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Final work on flare stars


Work on flare stars with Fred Whipple
Bernard Lovell Astronomer
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Now by that time I had become very, got to know Fred Whipple working at the Smithsonian very well, and as a matter of fact, I had, was also, had been on the board of visitors to Harvard Observatory and saw much of Whipple, and I discussed this with him and he made the interesting suggestion that the series of cameras that he was using to observe the Sputniks, the, the, the satellites, could be diverted to observe a particular star if I would observe simultaneously and from America to Jodrell of course, there were long periods of mutual visibility for stars which made this work worthwhile. And so in the 1950s I began this work in association with Fred Whipple, and we would, he would adjust his cameras to trace- We particularly concentrated on a nearby M type dwarf known as UV Ceti. Now UV Ceti turns out to be a double. It has a diameter of about .8 of that of the sun and it was known to show flares in the optical region and Whipple would record these flares with his cameras and I would observe the radio emission as the telescope tracked UV Ceti. I think UV Ceti detonation minus 18 so we had particularly in the, in the autumn period, a period of visibility, which made this work possible. Now you must remember that the sensitivity, possible sensitivity of the equipment we had then, is far above, or, or less than anything which subsequently became possible, and there were no computers, so I set myself the problem of, of integrating by, by, by hand so to speak. I laid the successive charts out on a long table and just measured the intensity of the noise and eventually found a, a bump in the records after a mammoth integration, a bump in the records, which was statistically significant, which coincided with the star flares observed by, by Whipple. That, that, that was, I think that was published in "Nature", I can’t remember the date, but I then found that there were other places in the world which were also observing the, the, the optical flares from red dwarfs and I got into touch with Chugainov in, in, the Soviet Union and he had a marvellous photo electrical equipment at the Crimean Observatory, and it was, I then did a long series of observations, which Chugainov, in which we compared his photo electric observations from UV Ceti and, and another star known as Ross 882 YZC Canis Minoris, and again we found this correlation and published a paper on it.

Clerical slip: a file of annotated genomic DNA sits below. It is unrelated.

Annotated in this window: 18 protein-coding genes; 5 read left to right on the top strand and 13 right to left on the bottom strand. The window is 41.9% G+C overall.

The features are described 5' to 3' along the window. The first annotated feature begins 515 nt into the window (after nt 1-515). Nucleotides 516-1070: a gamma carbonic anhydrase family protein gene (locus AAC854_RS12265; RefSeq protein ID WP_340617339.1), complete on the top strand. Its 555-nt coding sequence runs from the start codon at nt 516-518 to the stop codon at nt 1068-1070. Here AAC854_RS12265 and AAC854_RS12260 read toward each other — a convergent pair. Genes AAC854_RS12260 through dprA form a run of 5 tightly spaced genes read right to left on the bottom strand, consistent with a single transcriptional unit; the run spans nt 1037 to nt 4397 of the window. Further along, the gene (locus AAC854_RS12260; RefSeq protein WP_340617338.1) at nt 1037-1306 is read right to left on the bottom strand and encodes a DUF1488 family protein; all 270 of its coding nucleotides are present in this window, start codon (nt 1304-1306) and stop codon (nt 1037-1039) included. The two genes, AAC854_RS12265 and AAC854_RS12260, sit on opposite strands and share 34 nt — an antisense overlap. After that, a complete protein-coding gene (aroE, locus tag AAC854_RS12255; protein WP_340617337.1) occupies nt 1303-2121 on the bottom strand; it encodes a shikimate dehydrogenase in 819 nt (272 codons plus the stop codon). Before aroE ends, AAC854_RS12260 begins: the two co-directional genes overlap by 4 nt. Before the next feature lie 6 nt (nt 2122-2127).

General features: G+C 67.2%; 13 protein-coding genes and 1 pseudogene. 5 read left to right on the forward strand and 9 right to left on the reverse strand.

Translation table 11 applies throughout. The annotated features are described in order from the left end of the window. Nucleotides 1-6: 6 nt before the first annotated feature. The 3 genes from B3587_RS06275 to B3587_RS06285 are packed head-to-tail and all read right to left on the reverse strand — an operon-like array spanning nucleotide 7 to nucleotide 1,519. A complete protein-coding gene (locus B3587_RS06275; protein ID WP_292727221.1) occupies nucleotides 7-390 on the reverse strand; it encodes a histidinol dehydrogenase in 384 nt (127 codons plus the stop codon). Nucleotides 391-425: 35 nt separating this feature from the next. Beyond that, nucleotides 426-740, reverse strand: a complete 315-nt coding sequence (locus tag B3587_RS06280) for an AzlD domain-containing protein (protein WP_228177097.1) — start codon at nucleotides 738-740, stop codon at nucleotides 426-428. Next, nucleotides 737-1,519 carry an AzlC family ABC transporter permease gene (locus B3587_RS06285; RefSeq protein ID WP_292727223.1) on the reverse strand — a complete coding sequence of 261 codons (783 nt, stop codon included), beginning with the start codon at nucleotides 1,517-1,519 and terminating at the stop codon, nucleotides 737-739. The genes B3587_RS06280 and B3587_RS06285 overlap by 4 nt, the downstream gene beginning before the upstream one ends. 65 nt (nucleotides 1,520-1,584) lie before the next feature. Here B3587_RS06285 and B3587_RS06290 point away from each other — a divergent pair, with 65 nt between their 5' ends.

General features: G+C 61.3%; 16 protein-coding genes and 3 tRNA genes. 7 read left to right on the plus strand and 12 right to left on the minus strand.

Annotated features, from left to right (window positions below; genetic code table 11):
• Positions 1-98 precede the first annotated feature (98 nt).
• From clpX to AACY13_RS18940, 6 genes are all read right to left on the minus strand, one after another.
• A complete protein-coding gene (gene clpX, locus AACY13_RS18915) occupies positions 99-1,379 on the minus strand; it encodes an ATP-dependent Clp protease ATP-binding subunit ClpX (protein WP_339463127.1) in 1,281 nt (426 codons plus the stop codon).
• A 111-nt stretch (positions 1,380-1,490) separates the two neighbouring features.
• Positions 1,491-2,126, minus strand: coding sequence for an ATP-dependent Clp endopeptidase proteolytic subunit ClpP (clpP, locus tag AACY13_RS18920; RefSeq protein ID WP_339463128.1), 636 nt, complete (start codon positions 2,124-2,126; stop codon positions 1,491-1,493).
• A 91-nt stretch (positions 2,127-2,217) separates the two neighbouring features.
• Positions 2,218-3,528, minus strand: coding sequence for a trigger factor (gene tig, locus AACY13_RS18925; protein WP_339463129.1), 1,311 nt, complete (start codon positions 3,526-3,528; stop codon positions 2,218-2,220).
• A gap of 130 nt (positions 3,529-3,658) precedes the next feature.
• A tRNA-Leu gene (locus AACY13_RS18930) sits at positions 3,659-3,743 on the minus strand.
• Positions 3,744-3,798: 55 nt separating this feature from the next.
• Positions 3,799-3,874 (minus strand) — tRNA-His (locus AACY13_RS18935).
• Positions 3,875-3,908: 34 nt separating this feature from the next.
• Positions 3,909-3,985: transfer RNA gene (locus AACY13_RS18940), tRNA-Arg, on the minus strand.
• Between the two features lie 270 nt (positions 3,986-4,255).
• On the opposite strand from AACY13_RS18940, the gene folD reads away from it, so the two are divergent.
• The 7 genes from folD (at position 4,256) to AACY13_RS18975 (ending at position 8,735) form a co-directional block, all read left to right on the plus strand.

Bernard Lovell (1913-2012), British radio astronomer and founder of the Jodrell Bank Observatory, received an OBE in 1946 for his work on radar, and was knighted in 1961 for his contribution to the development of radio astronomy. He obtained a PhD in 1936 at the University of Bristol. His steerable radio telescope, which tracked Sputnik across the sky, is now named the Lovell telescope.

Listeners: Megan Argo Alastair Gunn

Megan Argo is an astronomer at the University of Manchester's Jodrell Bank Observatory researching supernovae and star formation in nearby starburst galaxies. As well as research, she is involved with events in the Observatory's Visitor Centre explaining both astronomy and the history of the Observatory to the public.

Alastair Gunn is an astrophysicist at Jodrell Bank Observatory, University of Manchester. He is responsible for the coordination and execution of international radio astronomical observations at the institute and his professional research concerns the extended atmospheres of highly active binary stars. Alastair has a deep interest and knowledge of the history of radio astronomy in general and of Jodrell Bank in particular. He has written extensively about Jodrell Bank's history.

Tags: Smithsonian Institution, Harvard College Observatory, Sputnik 1, Jodrell Bank, USA, UV Ceti, Nature, Soviet Union, Crimean Astrophysical Observatory, Fred Whipple

Duration: 4 minutes, 9 seconds

Date story recorded: January 2007

Date story went live: 05 September 2008